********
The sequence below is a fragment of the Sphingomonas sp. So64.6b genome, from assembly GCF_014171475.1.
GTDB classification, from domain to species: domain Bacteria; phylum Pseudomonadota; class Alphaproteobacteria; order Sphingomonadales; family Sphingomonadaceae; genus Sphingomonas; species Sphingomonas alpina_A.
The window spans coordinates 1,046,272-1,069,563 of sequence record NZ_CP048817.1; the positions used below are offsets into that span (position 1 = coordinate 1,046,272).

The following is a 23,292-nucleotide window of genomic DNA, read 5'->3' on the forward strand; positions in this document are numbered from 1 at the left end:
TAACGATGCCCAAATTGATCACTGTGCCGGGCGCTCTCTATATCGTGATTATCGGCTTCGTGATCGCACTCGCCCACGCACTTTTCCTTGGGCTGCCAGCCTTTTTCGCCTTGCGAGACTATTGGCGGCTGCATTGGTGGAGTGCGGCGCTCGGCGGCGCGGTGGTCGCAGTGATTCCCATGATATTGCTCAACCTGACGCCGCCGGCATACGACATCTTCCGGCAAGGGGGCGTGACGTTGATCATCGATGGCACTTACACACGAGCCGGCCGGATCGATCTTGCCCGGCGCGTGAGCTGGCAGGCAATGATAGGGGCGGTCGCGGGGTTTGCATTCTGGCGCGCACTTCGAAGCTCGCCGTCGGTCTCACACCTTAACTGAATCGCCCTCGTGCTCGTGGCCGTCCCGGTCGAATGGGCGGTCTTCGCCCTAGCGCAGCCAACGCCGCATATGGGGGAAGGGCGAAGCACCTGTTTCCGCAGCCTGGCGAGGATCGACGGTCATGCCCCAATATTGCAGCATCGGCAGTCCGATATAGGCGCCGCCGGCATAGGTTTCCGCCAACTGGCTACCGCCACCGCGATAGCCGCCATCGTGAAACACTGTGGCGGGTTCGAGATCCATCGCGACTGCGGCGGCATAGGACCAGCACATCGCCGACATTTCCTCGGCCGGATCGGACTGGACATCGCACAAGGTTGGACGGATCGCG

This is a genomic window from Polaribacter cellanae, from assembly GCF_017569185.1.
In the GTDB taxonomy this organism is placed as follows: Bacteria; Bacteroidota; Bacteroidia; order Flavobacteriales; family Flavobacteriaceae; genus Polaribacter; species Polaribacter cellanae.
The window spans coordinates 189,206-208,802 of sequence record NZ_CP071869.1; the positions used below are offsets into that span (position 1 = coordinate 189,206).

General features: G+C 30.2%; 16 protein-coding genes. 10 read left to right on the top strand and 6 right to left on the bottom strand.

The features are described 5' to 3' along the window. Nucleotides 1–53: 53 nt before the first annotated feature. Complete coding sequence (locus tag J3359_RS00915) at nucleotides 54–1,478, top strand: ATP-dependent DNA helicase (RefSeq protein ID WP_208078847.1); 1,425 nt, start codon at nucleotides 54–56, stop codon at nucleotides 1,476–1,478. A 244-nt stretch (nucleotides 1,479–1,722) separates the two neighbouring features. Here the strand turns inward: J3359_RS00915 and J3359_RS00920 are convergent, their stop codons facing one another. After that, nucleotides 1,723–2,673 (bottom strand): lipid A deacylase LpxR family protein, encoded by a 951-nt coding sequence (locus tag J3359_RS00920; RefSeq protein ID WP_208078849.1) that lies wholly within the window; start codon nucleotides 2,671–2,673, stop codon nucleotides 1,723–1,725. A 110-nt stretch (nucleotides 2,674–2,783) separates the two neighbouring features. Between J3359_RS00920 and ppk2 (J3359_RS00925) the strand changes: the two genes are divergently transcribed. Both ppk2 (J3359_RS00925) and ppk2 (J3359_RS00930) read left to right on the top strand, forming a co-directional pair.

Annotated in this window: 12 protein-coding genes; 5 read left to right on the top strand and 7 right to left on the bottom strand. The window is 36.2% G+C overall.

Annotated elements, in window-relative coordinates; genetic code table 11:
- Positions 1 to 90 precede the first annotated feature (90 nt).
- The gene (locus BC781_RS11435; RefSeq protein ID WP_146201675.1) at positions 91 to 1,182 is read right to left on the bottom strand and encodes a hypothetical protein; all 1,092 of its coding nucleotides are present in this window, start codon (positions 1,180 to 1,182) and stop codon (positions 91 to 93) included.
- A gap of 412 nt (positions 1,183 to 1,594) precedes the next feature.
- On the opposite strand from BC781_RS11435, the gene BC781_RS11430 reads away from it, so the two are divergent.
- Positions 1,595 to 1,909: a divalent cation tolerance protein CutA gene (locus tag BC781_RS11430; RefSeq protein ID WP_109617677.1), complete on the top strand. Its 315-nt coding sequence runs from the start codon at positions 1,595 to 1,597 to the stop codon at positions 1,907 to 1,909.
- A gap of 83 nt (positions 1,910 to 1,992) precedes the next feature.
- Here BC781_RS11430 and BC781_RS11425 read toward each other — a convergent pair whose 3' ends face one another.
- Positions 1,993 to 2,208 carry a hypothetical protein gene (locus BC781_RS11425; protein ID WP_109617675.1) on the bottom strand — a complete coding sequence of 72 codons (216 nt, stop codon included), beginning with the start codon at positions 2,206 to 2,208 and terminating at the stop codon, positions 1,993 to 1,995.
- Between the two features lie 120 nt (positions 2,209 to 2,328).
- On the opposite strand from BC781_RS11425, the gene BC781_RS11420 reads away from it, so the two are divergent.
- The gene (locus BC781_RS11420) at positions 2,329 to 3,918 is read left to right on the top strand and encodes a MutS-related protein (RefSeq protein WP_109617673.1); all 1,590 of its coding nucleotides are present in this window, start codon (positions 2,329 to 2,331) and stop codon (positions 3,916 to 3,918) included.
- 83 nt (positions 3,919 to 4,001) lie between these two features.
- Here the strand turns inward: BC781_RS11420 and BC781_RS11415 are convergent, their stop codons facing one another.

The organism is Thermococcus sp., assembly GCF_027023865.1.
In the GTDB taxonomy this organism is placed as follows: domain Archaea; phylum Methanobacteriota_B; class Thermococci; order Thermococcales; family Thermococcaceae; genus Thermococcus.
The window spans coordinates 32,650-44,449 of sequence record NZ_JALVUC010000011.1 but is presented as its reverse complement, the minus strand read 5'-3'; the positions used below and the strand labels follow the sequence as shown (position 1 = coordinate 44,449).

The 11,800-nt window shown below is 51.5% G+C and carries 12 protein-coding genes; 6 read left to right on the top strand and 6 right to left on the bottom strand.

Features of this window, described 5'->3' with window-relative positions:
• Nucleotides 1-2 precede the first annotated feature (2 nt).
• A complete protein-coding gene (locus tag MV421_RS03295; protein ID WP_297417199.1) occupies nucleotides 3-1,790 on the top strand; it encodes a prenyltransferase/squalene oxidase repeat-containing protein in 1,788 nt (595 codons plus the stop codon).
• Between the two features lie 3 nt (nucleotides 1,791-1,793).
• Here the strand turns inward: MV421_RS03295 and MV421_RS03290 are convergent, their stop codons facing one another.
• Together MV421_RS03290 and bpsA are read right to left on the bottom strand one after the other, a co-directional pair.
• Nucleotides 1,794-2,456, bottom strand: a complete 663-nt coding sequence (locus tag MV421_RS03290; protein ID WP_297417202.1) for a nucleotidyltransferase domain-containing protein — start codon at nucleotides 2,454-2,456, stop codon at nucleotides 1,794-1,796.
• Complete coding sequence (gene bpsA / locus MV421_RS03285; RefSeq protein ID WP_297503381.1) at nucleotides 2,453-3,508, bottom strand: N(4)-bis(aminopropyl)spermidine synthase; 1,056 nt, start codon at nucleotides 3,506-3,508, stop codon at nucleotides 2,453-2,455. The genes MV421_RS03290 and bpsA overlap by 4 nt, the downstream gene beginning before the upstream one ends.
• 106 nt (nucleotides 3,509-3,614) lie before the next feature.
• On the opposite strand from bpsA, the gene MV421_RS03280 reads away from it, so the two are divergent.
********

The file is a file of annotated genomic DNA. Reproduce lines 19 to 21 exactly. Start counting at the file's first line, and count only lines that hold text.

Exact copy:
- Here BC781_RS11430 and BC781_RS11425 read toward each other — a convergent pair whose 3' ends face one another.
- Positions 1,993 to 2,208 carry a hypothetical protein gene (locus BC781_RS11425; protein ID WP_109617675.1) on the bottom strand — a complete coding sequence of 72 codons (216 nt, stop codon included), beginning with the start codon at positions 2,206 to 2,208 and terminating at the stop codon, positions 1,993 to 1,995.
- Between the two features lie 120 nt (positions 2,209 to 2,328).